History of Forestry

The man has loaded the sleigh full of trees and the horse is ready to pull.

Metsähallitus has sold timber for different needs since the very beginning of its operations, for a while mainly at auctions. In the early 1900s Metsähallitus sold, among other things, railway cross-ties and firewood to the national railway board, as well as timber to sawmills. Metsähallitus also established its own sawmills which, however, were ceded in 1932 to Veitsiluoto Oy, a company in which the state had a majority holding. The focus of the forest industry gradually switched from sawmilling to paper and board production which, in turn, led to an increase in the use of pulpwood. 

The role of forest management is growing

Men are loading logs into a truck by hand on a snowy forest road, a black and white image.
Photo: Lusto/Metsähallitus’ collection

Before the Second World War, forest management began to garner more and more attention. The regeneration of felling areas, initially through sowing and later by planting, became common in the early 1930s. The first mires were drained as early as the 1910s in order to expand the area of productive forestland, and after the development of mechanical ditching methods in the 1960s and 1970s, mires were drained at a furious pace. 

During the Second World War, Metsähallitus had the uncharacteristic task of producing charcoal and chopped firewood for wood-gas modified vehicles. Following the war, extensive fellings were carried out on Metsähallitus’ lands in order to pay for war reparations as well as to remunerate the men returning from battle. A significant amount of Metsähallitus’ lands was also given up for resettlement purposes.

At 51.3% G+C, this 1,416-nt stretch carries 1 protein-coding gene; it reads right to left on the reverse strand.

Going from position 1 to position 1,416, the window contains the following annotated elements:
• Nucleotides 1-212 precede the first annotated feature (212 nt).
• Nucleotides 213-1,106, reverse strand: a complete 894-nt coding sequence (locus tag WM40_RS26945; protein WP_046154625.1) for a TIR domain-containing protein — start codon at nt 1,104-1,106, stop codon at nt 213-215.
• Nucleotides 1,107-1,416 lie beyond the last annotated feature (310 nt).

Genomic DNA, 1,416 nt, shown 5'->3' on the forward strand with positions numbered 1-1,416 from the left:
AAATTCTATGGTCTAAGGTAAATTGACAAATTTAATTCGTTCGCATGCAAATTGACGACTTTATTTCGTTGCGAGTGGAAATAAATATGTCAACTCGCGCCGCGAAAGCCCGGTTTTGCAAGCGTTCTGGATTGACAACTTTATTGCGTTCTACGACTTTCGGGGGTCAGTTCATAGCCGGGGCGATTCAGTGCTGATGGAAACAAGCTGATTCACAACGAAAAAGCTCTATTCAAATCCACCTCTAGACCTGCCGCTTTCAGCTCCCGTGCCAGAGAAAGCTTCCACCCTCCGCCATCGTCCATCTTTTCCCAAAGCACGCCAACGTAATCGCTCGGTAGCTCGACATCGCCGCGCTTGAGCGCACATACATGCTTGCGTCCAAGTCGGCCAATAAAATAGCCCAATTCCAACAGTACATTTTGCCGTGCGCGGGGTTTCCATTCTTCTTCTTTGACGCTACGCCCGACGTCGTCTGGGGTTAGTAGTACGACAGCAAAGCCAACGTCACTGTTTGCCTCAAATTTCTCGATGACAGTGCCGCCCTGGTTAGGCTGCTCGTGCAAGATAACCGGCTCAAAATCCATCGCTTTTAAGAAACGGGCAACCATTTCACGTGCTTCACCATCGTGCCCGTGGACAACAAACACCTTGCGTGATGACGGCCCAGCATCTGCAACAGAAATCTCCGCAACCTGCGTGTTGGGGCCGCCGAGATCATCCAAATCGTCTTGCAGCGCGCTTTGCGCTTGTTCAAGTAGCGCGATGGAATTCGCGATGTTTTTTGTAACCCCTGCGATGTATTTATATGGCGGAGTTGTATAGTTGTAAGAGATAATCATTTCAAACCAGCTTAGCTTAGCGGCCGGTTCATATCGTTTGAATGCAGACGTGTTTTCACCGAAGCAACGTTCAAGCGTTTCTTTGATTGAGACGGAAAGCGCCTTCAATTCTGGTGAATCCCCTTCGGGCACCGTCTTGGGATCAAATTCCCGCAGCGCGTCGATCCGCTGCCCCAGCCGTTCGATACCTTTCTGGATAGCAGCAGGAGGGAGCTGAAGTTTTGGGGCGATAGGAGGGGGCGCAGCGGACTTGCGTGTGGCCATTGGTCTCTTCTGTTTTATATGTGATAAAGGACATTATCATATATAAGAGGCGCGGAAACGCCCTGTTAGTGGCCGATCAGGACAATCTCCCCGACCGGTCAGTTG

Intensive forestry emerges

A 1980s harvester working in a felling.
Photo: Lusto/Metsäteho’s collection

In the 1950s fellings and transportation conditions were intensely developed, and as the demand for wood products grew, fellings reached even farther into the countryside. In the 1960s and 1970s efficient timber production received a significant amount of attention, in addition to intensive soil cultivation, sapling stand improvement and fertilisation. At the same time, forestry was mechanised; trucks, forest tractors and chainsaws were introduced. The 1980s saw the arrival of harvesters and various information systems used as forestry tools, which in the next decade became a part of everyday forestry operations. In 2003, harvesters were used in around 95 percent of fellings. With the increase in mechanisation, the tasks of foresters have broadened from carrying out fellings to conducting forest management work and different planning tasks. 

Multiple and sustainable use of forests

Large-scale public debate on the state of forests and conservation was sparked up in the 1980s, and fellings carried out in the wilderness areas of Kessi and Talaskangas led to a conflict between conservationists and forest industry representatives. The predominant mindset of timber production did, indeed, change in the 1990s, with more focus on multiple objectives and ecologically, socially and economically sustainable use of forests. With the help of such documents as Metsähallitus’ Environmental Guidelines to Practical Forest Management, environmental management became a part of everyday forestry. Metsähallitus’ environmental system based on the ISO 14001 standard was certified in 1998 and has further increased the monitoring and continuous development of activities. At the start of the 21st century, all of Metsähallitus’ commercial forests were included in the PEFC forest certification scheme. 

From 1997 to 2000, comprehensive natural resource plans, which are renewed regularly, were drawn up for all state-owned land and water areas. The participatory, co-operative and open practices developed by Metsähallitus in the 1990s are complied with in the natural resource planning process.